S: I am guessing the many questions I have will get sorted as I walk along the path. I shall surely approach you if I am stuck with any doubt. Meanwhile, what advice do you have for someone starting on the path?
Vishnudeva: Yes, your questions will be sorted if you stay fully dedicated to the path.
In general, the most important thing is to make sure that your mind is calm and focused. Otherwise, you won’t be able to properly listen to the teaching, contemplate its meaning or meditate.
There are many, many practices to promote a calm, focused mind. So many in fact that it will be impossible to discuss them all here. But two key practices are karma yoga and meditation.
Many people make karma yoga sound very complicated but it isn’t. It’s simply a positive attitude you take towards action that prevents you from being overly concerned with the results of action.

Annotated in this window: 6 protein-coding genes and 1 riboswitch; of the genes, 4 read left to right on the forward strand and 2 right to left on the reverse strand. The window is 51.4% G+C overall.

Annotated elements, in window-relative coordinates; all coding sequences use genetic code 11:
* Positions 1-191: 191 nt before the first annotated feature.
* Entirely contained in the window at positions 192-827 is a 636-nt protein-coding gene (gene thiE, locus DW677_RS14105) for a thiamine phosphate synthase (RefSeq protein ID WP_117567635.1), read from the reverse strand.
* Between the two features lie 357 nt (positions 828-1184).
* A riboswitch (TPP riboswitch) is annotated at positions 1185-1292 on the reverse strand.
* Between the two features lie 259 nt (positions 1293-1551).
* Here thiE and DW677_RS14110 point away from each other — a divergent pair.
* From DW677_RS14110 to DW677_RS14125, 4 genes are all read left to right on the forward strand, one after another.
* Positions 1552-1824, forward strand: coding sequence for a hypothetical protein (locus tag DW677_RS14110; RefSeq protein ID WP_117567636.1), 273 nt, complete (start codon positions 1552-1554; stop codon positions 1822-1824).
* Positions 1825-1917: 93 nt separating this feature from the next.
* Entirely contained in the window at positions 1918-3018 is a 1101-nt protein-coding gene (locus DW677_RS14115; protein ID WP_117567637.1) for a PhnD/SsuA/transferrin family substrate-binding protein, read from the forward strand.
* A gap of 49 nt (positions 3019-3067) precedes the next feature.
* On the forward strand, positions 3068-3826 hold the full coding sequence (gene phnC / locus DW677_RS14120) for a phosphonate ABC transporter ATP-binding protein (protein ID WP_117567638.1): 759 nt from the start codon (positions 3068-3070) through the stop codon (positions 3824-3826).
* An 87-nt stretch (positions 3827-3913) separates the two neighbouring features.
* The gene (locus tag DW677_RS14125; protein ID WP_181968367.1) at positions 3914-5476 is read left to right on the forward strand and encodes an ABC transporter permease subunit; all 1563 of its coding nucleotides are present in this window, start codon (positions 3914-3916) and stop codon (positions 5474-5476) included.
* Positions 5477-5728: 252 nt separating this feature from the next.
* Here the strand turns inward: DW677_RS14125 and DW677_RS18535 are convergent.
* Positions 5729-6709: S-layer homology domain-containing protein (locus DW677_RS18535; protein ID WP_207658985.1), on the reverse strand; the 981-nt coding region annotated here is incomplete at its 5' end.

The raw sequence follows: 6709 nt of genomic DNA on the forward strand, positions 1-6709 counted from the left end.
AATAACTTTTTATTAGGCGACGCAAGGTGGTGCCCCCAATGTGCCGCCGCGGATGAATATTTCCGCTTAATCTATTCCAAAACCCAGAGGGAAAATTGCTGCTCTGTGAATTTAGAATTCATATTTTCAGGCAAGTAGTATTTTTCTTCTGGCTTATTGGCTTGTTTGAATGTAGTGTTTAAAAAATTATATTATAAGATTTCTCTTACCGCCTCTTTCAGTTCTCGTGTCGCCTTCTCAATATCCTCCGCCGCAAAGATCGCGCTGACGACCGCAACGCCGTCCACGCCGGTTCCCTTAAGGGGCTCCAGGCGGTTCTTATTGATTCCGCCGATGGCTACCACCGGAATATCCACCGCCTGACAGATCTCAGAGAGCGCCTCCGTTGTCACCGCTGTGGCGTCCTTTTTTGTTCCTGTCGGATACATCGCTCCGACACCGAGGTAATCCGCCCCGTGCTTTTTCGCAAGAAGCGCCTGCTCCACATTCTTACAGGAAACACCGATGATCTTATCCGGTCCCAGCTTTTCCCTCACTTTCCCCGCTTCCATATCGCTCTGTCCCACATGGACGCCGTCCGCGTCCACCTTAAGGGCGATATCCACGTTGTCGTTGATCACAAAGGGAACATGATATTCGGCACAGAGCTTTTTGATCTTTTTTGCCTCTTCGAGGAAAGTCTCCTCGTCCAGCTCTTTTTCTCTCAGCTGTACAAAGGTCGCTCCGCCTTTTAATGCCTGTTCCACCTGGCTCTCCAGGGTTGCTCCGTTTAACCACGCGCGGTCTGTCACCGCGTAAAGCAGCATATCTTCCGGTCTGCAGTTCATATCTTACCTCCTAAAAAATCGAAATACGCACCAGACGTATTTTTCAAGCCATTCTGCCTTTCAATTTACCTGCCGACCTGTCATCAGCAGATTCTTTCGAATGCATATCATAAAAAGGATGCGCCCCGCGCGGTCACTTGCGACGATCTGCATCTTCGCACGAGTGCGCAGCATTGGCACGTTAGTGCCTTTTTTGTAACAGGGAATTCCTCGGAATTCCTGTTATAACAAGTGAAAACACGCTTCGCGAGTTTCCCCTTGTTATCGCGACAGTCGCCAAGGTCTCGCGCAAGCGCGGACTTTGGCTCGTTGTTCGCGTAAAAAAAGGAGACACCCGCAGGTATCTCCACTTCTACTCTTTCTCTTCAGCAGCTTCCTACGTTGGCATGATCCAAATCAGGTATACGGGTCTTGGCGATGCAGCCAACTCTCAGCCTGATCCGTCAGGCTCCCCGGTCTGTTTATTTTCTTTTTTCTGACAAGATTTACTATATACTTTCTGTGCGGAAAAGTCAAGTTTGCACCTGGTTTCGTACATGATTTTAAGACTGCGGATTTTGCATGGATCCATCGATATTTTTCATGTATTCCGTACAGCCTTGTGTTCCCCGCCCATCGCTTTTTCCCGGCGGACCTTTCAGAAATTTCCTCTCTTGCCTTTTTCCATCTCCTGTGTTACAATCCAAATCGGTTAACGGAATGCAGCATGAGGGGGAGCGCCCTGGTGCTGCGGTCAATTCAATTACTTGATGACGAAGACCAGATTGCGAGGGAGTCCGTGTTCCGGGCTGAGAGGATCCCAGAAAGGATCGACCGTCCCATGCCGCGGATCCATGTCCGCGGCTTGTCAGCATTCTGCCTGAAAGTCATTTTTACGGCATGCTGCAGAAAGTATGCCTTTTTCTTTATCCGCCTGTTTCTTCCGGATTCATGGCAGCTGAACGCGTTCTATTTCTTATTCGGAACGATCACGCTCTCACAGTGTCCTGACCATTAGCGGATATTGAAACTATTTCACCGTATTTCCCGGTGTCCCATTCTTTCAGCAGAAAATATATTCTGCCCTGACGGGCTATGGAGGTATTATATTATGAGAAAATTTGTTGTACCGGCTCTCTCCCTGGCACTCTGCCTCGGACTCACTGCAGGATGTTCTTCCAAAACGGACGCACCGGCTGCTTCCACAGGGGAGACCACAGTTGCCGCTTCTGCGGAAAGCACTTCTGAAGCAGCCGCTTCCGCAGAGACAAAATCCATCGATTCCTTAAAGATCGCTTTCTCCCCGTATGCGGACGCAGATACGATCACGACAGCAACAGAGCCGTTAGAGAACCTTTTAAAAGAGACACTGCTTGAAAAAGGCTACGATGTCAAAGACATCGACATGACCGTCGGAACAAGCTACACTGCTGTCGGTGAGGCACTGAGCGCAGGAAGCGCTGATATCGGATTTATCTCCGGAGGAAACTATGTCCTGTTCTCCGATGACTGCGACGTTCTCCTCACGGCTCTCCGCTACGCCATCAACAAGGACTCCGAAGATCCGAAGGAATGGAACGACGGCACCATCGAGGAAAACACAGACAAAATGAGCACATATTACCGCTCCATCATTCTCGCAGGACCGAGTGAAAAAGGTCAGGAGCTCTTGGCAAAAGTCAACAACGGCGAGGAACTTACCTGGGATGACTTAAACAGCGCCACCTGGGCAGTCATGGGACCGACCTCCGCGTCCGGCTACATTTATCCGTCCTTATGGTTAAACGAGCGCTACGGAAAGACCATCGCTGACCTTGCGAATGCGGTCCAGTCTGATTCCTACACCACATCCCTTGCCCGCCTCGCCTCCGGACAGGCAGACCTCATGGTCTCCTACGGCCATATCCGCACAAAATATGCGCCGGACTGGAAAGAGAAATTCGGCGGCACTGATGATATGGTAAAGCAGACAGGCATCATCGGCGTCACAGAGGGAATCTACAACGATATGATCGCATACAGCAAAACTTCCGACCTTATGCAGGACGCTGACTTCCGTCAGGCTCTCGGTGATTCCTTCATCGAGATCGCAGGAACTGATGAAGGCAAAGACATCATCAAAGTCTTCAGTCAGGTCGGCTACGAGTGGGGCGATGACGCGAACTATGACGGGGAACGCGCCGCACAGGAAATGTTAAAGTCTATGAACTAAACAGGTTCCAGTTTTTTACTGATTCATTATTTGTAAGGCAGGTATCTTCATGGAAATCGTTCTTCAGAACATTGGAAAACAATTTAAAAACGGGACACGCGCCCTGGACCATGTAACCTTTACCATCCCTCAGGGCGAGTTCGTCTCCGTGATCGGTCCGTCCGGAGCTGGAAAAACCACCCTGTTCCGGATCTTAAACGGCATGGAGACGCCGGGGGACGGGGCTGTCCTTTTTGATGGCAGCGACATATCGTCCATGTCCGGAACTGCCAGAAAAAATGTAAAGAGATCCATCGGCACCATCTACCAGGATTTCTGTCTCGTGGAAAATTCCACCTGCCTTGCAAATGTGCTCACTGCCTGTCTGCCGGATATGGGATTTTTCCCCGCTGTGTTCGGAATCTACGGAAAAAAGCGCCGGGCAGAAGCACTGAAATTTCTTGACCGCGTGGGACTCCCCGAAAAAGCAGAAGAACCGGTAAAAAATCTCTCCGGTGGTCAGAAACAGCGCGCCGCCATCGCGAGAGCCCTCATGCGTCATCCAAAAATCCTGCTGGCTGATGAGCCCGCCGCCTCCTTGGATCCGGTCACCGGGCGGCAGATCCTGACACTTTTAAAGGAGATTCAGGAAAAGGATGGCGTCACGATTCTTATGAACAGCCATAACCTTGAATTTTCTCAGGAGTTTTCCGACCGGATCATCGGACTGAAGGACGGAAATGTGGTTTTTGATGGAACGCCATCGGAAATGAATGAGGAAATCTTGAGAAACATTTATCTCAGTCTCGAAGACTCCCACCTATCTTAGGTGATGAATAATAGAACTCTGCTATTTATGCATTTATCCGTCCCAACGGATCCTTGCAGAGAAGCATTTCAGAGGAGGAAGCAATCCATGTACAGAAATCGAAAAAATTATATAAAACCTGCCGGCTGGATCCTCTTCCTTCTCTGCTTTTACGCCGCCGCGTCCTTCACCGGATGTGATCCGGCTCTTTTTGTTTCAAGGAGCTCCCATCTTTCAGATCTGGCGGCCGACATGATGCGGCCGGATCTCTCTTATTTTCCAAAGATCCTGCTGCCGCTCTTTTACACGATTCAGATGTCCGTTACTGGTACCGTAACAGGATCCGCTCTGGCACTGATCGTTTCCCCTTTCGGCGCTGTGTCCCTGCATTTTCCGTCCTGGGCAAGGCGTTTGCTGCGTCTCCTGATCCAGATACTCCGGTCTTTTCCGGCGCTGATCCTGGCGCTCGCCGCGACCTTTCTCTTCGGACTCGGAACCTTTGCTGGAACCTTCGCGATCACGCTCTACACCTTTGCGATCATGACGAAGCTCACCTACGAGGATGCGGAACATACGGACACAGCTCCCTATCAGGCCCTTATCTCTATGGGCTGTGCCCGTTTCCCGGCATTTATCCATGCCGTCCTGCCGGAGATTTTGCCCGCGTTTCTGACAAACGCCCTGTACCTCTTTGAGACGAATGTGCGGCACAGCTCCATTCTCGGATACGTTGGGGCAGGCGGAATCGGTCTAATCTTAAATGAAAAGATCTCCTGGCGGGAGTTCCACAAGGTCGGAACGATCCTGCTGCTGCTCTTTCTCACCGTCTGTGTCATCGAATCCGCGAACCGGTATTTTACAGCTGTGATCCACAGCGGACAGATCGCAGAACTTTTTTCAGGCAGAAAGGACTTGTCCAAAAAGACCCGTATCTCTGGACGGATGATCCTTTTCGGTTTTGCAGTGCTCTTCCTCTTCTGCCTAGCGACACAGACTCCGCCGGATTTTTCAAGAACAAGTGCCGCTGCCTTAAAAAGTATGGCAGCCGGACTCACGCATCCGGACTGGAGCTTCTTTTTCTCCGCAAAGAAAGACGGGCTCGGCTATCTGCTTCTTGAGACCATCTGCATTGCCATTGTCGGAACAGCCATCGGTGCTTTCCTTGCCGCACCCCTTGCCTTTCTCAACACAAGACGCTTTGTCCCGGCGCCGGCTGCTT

Karma yoga is very much like performing a regular action. You decide what you’re going to do, you plan out how you’re going to do it, and then you do it. Afterwards, you wait and see what the result of the action will be.
The difference is that with karma yoga, you choose to not worry about whether or not you’ll get the result that you desired in the first place. Why? Because once you perform the action, you understand that you’ve done what you can and that the result is out of your hands. At that point, there’s absolutely no logical reason to worry because there’s nothing else for you to do. Worry disturbs the mind and directs it outward to the world so it’s useless, especially when trying to go “inward” to investigate your true nature.
So say I want a new job. I find the job I want, brush up my CV and turn it in to management. Because I’m practicing karma yoga, I don’t worry whether I’ll get called for an interview or not. I did my part in the process so I am at peace. I wait patiently for the result.